Last edited: Jul 14, 2016
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  6. don_jetman

    don_jetman Well-Known Member Founding Member

    Thanks for your reply, Michael. It emphasizes the need for introspection and ongoing personal analysis. Are we the entity we're told we are - who we come to believe we are, and to what degree is that entity in our power to control or change? Is it my own image of myself as an alpha or beta male that makes me so, the result of cultural and family influence, or is it at least partially (or fully?) predetermined? Or are some wired to be especially susceptible to influence and suggestion, moving us in whatever direction the winds of our environment blow?

    Beyond that, do we find solace, and even pleasure, in a feedback loop that rewards us for accepting who and what we're supposed to be? There is greater pleasure in embracing that which gives us pleasure. When I "play" the beta male, when I watch L taken by a large, strong man, and see the pleasure she gets from it, it strikes a sharp submissive resonance which fuels the fantasy and convinces me that, even if just for a while, that I am a "beta" male. I would imagine an "alpha" male feels a resonant elation as well during the act, and to him, for that time, he IS an alpha. But without careful introspection when we return to earth, can the experiences be additive? Can we allow them to magnify and enhance how we see ourselves to the point of becoming the fantasy figure? I suspect so.

    I've been chasing these questions for many years. Time-frames, triggers, exposure to early sexual symbolism, and my parents' family dynamics - one can force the pieces to fit, but the puzzle is never quite right, never quite complete. The missing piece of logic or final elusive data points may be genetic. Most likely my lay understanding of psychology/psychiatry only takes me so far. I'm a scientist, a chemist, with only a long-past minor in psych. Jung, Freud, and Adler made lasting impressions and were the most inviting "mentors" to my introduction to human psychology, as meager as it was. Actually, L is better qualified, with graduate degrees in psychology and counseling. Introspection is one thing, but deeper psychoanalytic analysis of one's self by one's self has proven to be less than useful to L, as I suspect would be the case for anyone. My philosophy leans to Adler/Nietzsche, and hers to Maslow, positions that have been both frustrating and enlightening to us both when discussions go to gut level. But it's never dull.

    Don
     
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  7. michael1987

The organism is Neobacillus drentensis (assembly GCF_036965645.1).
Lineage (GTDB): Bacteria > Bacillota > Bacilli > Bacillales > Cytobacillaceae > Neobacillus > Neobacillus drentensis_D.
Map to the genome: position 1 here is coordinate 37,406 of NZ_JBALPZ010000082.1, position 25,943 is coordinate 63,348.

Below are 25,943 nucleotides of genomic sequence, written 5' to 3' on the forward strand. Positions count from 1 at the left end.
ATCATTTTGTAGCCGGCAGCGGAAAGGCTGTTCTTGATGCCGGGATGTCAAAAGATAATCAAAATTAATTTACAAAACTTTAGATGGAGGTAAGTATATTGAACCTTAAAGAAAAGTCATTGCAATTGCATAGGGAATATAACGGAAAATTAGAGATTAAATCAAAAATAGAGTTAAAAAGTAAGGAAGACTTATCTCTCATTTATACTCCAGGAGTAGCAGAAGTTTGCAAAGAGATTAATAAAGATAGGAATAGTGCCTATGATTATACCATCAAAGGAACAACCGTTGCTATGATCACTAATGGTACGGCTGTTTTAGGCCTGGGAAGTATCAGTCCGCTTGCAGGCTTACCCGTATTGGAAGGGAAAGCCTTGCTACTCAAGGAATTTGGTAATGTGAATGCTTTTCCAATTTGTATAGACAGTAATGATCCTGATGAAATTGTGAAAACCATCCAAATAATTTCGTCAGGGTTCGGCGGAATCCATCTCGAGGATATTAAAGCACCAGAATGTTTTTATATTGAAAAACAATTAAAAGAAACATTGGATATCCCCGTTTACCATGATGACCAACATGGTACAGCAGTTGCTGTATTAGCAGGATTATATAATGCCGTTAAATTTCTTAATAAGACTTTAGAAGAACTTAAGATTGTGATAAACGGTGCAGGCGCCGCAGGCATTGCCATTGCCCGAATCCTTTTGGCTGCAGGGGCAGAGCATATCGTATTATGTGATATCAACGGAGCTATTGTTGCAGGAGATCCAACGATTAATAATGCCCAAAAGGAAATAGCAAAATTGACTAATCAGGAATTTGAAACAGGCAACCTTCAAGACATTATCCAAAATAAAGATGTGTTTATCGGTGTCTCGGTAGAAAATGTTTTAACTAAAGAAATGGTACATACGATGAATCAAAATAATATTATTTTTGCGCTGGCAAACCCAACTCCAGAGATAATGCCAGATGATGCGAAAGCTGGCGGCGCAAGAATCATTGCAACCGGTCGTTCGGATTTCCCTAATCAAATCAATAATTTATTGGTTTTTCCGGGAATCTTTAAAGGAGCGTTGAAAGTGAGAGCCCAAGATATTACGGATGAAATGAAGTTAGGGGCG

michael1987 Well-Known Member

    Your description of the "quite type" fits me like a glove, Hawke. It is nearly always the husbands that mis-read me as being a back-room(!) academic, gay and sexually non-threatening non-entity. Their sexually needy wives, on the other hand, usually succeed in reading me like a book without me being the least bit pushy, cleverly quasi-dominant or seductive. After my quiet and nearly always surprisingly easy coital conquests, a consenting cucked husband will sometimes jibe me with comments such as "You must be a hot cock man--wouldn't know to look at you" and "Bit of a dark horse aren't you mate?"and "You quiet types always get the lion's share" None of which I have ever felt or believed I am. Rather Omega of me, isn't it.
     
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  8. michael1987

    michael1987 Well-Known Member

    Not much more one can say, is there Don, without destroying our professionally unpopular theses. Thank you for mentioning Abraham Maslow. Early on in my studies, while still a troubled teenager vainly attempting to refuse and deny my blessing of bisexuality, I was very respectful of his ethics, theses and therapeutic rationales, and greatly helped by him. Also by WilhemReich, Alexander Lowen, Feldenkrais, Judith Binetter (trained by Neuman and Feldenkrais)--whose patient I briefly was--and Thomas Szasz, all of them very great minds and thinkers and hugely compassionate people who undoubtedly influenced my philosophical, psychological and professional development and creative acceptance of my ambisexuality much more than I can see, much less ever fully understand.
     
    Last edited: Jul 14, 2016
  9. don_jetman

    don_jetman Well-Known Member Founding Member